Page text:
Lebanon plans human resources, economic development positions

With a little more breathing room in the upcoming annual budget, Lebanon officials aim to add two key administrative positions to city staff.
May 27, 2014

With a little more breathing room in the upcoming annual budget, Lebanon officials aim to add two key administrative positions to city staff.

City officials are looking to add a human resources director position and an economic development director position with passage of the 2014-15 annual budget.

According to Mayor Philip Craighead, both positions existed in some fashion previously in the city, but they were eliminated during the height of the nation’s financial crisis in 2009.

The city council, at that time, cut roughly 30 positions from varying departments to help cut costs.

But fast-forward five years, and city officials believe the city can now afford to replace some of what was cut during the crisis.

And as city officials envision it, both positions boil down to growth – dealing with current growth in city staff numbers and positioning the city for future economic growth.

Craighead said the city has a full-time acting human resources director with one part-time employee assisting, but that’s not enough to meet current demands.

“We’re totally undermanned,” said Craighead.

He said there are more than 300 city employees on staff, including full-time, part-time and seasonal employees, with just the one full-time and one part-time employee handling all the human resources functions.

Robert Springer, the city’s commissioner of finance and revenues, said adding a full-time director would allow human resources to take over administrating employee benefits. Springer’s department handles the task right now.

“With most cities, that’s not typically handled in the finance commissioner’s office,” said Springer.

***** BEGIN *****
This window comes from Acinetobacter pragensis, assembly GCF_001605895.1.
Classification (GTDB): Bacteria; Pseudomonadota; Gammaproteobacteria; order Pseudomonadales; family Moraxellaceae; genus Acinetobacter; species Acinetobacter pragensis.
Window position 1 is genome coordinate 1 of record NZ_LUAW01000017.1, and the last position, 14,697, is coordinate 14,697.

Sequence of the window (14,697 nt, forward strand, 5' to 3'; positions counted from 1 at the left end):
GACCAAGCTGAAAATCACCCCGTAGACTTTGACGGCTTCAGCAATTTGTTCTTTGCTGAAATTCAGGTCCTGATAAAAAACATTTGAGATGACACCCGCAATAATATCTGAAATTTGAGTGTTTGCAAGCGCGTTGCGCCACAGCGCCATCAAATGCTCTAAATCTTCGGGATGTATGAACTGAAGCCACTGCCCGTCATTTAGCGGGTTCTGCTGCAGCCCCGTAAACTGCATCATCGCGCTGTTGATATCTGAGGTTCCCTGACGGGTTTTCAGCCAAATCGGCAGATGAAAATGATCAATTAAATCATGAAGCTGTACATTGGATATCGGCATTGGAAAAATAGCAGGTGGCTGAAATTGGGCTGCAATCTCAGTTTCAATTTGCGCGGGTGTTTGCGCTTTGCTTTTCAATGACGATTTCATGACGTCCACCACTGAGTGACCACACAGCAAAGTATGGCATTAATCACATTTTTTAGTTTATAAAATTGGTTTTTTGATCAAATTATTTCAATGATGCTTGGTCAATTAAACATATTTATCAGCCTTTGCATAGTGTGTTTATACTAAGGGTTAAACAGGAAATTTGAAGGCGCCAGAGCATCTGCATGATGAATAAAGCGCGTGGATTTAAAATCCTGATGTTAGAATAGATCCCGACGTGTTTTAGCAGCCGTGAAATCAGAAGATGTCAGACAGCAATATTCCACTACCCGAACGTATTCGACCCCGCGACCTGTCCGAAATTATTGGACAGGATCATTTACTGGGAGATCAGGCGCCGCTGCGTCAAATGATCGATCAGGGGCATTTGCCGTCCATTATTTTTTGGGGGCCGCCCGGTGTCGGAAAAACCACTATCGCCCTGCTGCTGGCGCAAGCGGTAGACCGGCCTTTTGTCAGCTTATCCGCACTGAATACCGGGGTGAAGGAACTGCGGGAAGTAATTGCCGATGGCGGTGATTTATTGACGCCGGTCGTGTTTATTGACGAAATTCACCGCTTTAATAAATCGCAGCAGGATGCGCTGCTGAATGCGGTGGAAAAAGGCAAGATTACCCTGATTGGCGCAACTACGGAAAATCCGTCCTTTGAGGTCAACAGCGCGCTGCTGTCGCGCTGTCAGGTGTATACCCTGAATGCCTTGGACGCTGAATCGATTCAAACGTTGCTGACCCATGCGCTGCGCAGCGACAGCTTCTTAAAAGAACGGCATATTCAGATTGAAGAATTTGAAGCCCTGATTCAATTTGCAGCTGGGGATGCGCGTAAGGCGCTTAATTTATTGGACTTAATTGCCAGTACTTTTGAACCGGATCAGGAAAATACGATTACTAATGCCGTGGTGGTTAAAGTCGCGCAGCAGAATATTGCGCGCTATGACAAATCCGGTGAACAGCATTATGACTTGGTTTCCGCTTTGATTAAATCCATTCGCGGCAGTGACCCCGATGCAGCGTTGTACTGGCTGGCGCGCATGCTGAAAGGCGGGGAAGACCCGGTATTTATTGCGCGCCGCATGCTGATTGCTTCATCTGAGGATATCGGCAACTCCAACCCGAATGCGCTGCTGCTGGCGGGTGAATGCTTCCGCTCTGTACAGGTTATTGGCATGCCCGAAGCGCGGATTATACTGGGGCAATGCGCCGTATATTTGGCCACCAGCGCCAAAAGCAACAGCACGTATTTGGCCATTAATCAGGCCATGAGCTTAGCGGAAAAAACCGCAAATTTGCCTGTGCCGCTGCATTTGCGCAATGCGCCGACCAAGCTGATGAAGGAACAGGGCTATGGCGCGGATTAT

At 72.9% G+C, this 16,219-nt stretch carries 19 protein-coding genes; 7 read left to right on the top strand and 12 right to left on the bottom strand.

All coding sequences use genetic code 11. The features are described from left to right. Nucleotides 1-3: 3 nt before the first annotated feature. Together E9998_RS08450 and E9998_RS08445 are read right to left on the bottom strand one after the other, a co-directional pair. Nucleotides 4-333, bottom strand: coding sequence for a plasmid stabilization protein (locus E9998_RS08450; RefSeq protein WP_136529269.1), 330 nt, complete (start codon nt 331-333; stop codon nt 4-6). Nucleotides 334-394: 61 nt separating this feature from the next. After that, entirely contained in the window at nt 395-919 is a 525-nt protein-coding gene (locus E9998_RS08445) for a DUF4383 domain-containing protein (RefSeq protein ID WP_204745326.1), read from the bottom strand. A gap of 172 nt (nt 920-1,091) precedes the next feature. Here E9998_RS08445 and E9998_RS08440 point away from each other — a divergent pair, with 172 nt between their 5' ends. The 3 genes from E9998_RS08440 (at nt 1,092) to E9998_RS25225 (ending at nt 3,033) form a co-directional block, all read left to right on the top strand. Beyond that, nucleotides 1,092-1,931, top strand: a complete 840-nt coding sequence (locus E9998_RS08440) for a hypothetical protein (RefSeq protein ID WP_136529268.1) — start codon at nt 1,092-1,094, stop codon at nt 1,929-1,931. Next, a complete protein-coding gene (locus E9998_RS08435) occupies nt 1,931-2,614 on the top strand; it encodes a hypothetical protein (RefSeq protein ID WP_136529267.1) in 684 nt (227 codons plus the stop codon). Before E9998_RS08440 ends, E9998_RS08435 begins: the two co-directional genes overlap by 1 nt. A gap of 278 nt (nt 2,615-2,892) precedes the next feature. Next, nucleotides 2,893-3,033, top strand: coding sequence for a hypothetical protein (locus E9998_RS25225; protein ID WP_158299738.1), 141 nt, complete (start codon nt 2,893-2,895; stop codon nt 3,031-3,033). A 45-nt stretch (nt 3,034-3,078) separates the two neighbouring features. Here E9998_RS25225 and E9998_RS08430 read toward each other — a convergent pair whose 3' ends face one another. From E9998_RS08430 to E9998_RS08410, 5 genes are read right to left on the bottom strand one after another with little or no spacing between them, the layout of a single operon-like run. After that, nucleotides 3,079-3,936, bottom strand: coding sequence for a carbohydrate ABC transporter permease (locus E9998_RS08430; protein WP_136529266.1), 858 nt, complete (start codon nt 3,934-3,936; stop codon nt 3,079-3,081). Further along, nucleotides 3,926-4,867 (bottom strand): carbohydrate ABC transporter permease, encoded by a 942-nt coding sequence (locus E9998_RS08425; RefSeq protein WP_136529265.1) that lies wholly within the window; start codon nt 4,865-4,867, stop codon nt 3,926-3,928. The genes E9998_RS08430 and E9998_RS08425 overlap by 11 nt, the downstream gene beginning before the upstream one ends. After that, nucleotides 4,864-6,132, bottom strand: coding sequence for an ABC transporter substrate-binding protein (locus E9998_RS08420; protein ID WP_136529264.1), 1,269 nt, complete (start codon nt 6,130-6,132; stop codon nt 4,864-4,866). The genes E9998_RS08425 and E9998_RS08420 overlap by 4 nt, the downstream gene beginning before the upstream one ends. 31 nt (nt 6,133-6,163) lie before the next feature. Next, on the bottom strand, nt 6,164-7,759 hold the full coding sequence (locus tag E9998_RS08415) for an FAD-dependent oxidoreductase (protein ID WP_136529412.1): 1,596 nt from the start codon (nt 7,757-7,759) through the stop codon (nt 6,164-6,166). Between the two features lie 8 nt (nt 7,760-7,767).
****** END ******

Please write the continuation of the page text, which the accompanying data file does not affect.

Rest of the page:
City officials also want to add a person to help recruit new businesses.

“Several council members and the mayor have felt like with the recruitment of businesses being so competitive now, and Lebanon being geographically in a great position, the city needs to have someone [to seek out new businesses],” said Springer.

Craighead said the Joint Economic and Community Development Board brings in new industry, such as the Starbucks and Amazon distribution centers, but the city needs someone who can focus on attracting retail businesses.

Councilor Kathy Warmath has said she would like to see retail shopping areas on the scale of Mt. Juliet’s Providence come to Lebanon.

Springer said the 2014-15 budget already allocates $62,000 for the human resources director position and $60,000 for the economic development director position, but he also said those figures are simply estimates at this point. The final pay rates would be determined by the specific candidates’ qualifications.

City officials had planned to discuss the specific job descriptions for the proposed positions during a work session Thursday at 5 p.m. at the Town Meeting Hall, but that meeting was cancelled Friday.

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